I rarely refer to my college days when I write to you all. I'm not completely sure why, though it's probably because those years were such a time of immaturity and growth, cringe-worthy at many points. This week, though, I can't get those years or the people out of my mind. Especially Faith. She was the first "Black" girl that ever told me to my face what she and her friends really thought about me.
How Social Media's Like a Date: Relationships, Awkward Silence, and Taking Things to the "Next Level"
I heard someone say a while back that the thought of replying to every comment online is silly - that we shouldn't feel pressured to, and perhaps, that we shouldn't even want to. He was commenting on the chaotic state of our social media lives. While I agree with the gentleman to some degree, I propose that we should actually be commenting more often. Now stay with me a hot second...
Week-after-week I plop my bum in front of this computer with the hopes of sending you something brilliant. Something useful. And week-after-week, I churn out stories about family, health, and relationships. In fact, I've barely missed a blog in two years (pats self awkwardly on the back). But I bet you wouldn't come around anymore if you knew that I'm a fake. A fraud. A mess. There, I said it.
School days. The first (traditionally scheduled) week is flying by and Moms and Dads everywhere are catching their breaths. Transition. While some of our young ones pop up from beneath bedsheets and leap into action at the first beep of the alarm, others require being dragged out of bed by a leg.
There it is, still sitting on the counter. Mocking me. Pineapple juice oozes over the side of the cutting board and onto the countertop. I picture the August sugar ants beginning to gather, arranging their formation march - up cabinet doors and onto the table top, following the scent of the delicious mess.
My husband. He did this on purpose, probably just to spite me. I've never been so sure of anything in my life.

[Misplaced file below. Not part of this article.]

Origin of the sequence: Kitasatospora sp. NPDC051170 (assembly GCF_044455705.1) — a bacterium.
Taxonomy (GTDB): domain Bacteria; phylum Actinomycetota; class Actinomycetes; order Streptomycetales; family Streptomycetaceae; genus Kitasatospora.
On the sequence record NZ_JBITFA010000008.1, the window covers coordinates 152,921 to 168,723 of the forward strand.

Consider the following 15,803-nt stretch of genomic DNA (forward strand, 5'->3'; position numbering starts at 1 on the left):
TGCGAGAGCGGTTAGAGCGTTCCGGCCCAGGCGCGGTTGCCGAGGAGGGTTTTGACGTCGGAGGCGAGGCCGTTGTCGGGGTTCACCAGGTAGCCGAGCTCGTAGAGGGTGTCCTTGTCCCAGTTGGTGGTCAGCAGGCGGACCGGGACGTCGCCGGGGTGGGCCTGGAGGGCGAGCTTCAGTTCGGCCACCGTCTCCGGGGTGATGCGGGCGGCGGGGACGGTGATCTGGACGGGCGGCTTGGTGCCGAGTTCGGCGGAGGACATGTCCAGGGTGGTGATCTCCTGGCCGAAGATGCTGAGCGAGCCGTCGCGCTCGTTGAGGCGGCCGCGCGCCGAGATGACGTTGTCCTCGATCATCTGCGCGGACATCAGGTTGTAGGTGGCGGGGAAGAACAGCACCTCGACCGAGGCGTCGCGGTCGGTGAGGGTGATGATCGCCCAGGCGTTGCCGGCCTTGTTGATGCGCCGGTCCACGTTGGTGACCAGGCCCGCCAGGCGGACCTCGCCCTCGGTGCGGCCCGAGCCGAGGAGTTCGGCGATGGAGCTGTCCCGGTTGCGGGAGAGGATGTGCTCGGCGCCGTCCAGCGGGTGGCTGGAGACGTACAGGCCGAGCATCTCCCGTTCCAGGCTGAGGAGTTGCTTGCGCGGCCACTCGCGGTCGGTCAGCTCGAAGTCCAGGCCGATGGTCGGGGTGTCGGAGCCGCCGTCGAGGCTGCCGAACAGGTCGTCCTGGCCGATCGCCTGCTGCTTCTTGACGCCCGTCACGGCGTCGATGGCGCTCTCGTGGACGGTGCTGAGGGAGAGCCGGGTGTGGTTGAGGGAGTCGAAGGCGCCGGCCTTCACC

You don't own me...
I'm not just one of your many toys.
You don't own me.
Don't say I can't go with other boys.
Ba Ba Ba Ba Ba Ba Baaaa...
And don't tell me what to do,
And don't tell me what to say.
And when I go out with you,
Don't put me on display...
Sometimes I don't know how exhausted I really am until I sit down at night. Before long, couch-blanket draped across my legs, my eyes start to feel heavy and I miss bits and pieces of any show that my husband and I attempt to watch. You know the drill: up before dawn, get kids ready for school (we're on year-round schedule), work, work, work, prepare meals, and exercise somewhere in between there. Pass out.
"But...is it OK that I'm different now? I feel like people just want me to go back to the way I was before." Tears gathering at the corners of her bright blue eyes, she waits for the answer. And then we talk - just like all the other talks that I've had before, with women who've asked personal versions of the very same questions. Women who've seen or done hard things and who can't undo them.
Am I acceptable even if I've changed?
Is it OK to refuse the veneered version of myself?
Will people still like me if I put my real self out there?
Have you ever tried meditation? What did you think about? How did you feel? What did God show you about yourself? About Him? We'd love to hear about your experience!
There's one kid running naked, protesting against the shower I'm trying to muscle him into. The other one knows better than to flee by foot, and unintentionally continues to smear black goo across the bathroom floor. He stayed to clean the mess they'd just made together. Grandma left her mascara in the guest bathroom and well, the rest is history. The dog's barking and darts in and out of my legs as I walk. Not even able to hear my own thoughts, I run back and forth between the two crime scenes a couple of times, uncertain about where to begin.